College life was a struggle to manage my intake of medication, as I had a typical college student’s routine (or lack thereof!) I never wanted to take all my stuff that I’d need to take my formula to the food court, as it took up too much time to put together (I still lacked the executive function skills and strategies to manage my time to allow extra allotted time for my formula needs to ensure I got it in every day). My newfound freedom in college of not having to battle my parents to get down my formula and to finally have control of how I wanted to manage it won more often than that voice in the back of my head that knew I really should be getting it in. I persuaded myself that still following the low protein diet (especially with the big ticket items of no meat or high protein foods) was sufficient, and if I wanted a sprinkle of cheese for flavor or one piece of sausage on my pizza for flavor was fine because I’d just balance it out with the next meal by having a salad. My experimental dance with the balancing of meals and lack of consumption of the daily formula was a roll of the dice, and no physical symptoms were noticeable during that time. My homocysteine and methionine levels, however, were much more noticeable and elevated.

As I matured into a young adult, my homocystinuria was always on the back of my mind when dating, as at the time I had been told I’d be too high of a risk to have kids and was aware that the science at the time had indicated the average life-span of individuals with my condition was only to the age of 30-something.

I didn’t necessarily feel like I was the ideal “catch”. But I knew that part of my non-negotiables in searching for Mr. Right had to include someone open to adoption, and that would understand the potential risks involved; meaning that I may not be the person he’d get lucky to “grow old with”. My husband and I met and started dating in our senior year of high school! 5 years later, after finally marrying my Mr Right, I made sure one of the first things my husband understood was how to spot the signs of a stroke, as I knew that this was one of the serious potential risks I faced as someone with HCU. I made sure to review our plan often of what he was to do if he saw those signs.

A bride and groom posing for a photo in a ballroom.
A man, woman and child standing on a road with mountains in the background.

In July 2009, we adopted a 6-year-old boy with special needs, who is now 21. As the years progressed and we battled with my son’s special needs, I continuously worried about how my husband would manage the complexities of our son’s needs by himself, if something were to happen to me.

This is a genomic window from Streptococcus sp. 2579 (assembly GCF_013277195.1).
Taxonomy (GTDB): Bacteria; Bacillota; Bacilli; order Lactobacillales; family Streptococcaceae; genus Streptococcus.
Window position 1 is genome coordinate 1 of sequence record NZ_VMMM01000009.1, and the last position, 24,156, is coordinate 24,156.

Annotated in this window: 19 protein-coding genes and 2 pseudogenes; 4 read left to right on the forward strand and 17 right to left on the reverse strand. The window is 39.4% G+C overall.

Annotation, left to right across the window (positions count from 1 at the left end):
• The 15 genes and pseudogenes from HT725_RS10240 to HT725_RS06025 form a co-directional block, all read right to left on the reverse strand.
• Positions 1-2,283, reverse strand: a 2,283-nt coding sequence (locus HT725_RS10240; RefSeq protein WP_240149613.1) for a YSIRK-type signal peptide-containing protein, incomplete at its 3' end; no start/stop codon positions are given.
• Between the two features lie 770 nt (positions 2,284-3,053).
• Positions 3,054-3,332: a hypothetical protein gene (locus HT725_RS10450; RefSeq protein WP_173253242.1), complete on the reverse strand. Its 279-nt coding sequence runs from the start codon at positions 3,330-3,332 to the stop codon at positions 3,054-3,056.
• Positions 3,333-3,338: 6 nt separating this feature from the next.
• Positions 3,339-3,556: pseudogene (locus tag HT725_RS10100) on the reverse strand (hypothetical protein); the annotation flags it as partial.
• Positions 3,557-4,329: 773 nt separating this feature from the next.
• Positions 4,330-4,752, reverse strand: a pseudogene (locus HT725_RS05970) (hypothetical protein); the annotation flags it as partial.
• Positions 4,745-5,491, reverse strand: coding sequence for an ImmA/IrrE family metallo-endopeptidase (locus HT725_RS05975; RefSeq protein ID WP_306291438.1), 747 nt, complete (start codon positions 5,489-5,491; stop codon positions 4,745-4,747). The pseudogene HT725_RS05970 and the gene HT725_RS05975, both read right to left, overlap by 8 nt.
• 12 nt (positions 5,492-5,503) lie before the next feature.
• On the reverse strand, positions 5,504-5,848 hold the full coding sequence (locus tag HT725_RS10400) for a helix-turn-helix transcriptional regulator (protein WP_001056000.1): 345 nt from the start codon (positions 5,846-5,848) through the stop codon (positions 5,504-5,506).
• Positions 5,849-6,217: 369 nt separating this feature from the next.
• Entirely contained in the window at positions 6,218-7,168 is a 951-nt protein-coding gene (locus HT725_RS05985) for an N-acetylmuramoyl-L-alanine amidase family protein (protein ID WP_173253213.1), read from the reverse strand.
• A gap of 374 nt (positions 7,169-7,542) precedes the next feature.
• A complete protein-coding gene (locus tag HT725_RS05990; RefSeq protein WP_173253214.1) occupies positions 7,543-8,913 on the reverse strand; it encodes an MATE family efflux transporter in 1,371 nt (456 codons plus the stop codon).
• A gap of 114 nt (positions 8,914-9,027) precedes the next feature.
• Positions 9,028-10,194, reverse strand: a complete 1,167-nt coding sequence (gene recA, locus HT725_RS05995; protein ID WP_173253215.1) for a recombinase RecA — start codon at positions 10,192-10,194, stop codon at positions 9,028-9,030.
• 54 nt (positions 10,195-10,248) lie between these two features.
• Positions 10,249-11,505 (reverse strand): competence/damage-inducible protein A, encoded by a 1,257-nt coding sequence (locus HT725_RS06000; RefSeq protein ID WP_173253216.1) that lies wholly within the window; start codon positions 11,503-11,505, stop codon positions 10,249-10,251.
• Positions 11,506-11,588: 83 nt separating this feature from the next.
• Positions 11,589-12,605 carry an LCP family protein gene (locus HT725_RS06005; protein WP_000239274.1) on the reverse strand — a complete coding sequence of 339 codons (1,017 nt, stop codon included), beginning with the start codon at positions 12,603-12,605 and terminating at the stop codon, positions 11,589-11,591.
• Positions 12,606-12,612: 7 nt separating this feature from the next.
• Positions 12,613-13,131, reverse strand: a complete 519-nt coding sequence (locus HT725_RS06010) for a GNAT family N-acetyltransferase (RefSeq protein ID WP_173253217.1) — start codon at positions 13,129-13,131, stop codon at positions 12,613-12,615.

In 2015, when my son was 12 and I was 30, that fear was tested as close to reality as I could have ever predicted. I woke up on the morning of December 26th, the day after Christmas, and jumped in the shower. I had a sharp charlie horse in the bottom of my left breast that didn’t ease up. “WEIRD”, I thought. “Maybe I slept on it wrong.”, and I continued my shower. Then I had a sudden onset of severe nausea and became sick in the shower, followed by dizziness so overwhelming that I had to sit on the floor of the bathtub. At that point, I knew that time was of the essence. I summoned my husband to get me to the car and take me to the emergency room.

At first, the medical team waived it off as a panic attack induced by holiday stress, but the doctor and his team quickly went on high alert after my EKG showed a heart attack. I coded immediately afterward, and several more times again. They informed my husband that he most likely wasn’t going to get to take me home, as they didn’t think I’d make it before they could get me transferred to a different hospital and into surgery. It turns out I had a blood clot in the lower left ventricle of the heart, or what they call “the widowmaker” (due to the severity and often difficult location it is to get in and repair). This was a result of a high homocysteine level.

The blood thinners they had put me on ended up becoming subtherapeutic, and in November 2021, caused a massive stroke due to two blockages; one in my carotid artery and another at the cross of my basal ganglia and prefrontal cortex. However, thanks to the preparation, my husband quickly identified the igns of the stroke. I had awoken in the middle of the night to let the dog out and had been stumbling around, had impaired speech, and my smile had gone completely crooked. The emergency squad was there within 15 minutes. We were told that my husband’s fast response was what got me the assistance I needed within the “golden hour” as they say, which allowed them to rush me to surgery and remove the clots in enough time to allow 90% of my damage from the stroke (as of today) to be reversed. 

A man in a hospital bed with a woman writing on a piece of paper.

Today, we are officially in the process of trying to get pregnant for round #2 of our parenting journey! We’ve had to assemble a VIP team of medical professionals to craft a meticulous plan of preparation and treatment during & after the entire process. While this is an exciting time, I know that it will not be an easy journey with having to stay on blood thinners throughout the pregnancy and potentially some of my heart medications. Therefore, I am forced to give over my worries to prayer, that this medication won’t cause harm to a future baby.

Three people posing for a photo in front of a deer statue.

My personal journey with homocystinuria, navigating my own learning challenges, and supporting my son through his own learning struggles, combined with 13 years of experience as an Intervention Specialist and 6 years in the Educational Therapy field, have shaped me into the professional I am today. These experiences empowered me to establish RootED Learning & Development Center in July 2020. At RootED Learning, I offer personalized 1:1 educational therapy, ADHD coaching, executive functioning coaching, College and career readiness guidance, and advocacy for IEP/504 plans. My services are available to individuals ages 8 to adults of all ages, both locally in central Ohio and virtually across the U.S. & Canada.


HCU Hero, October 2023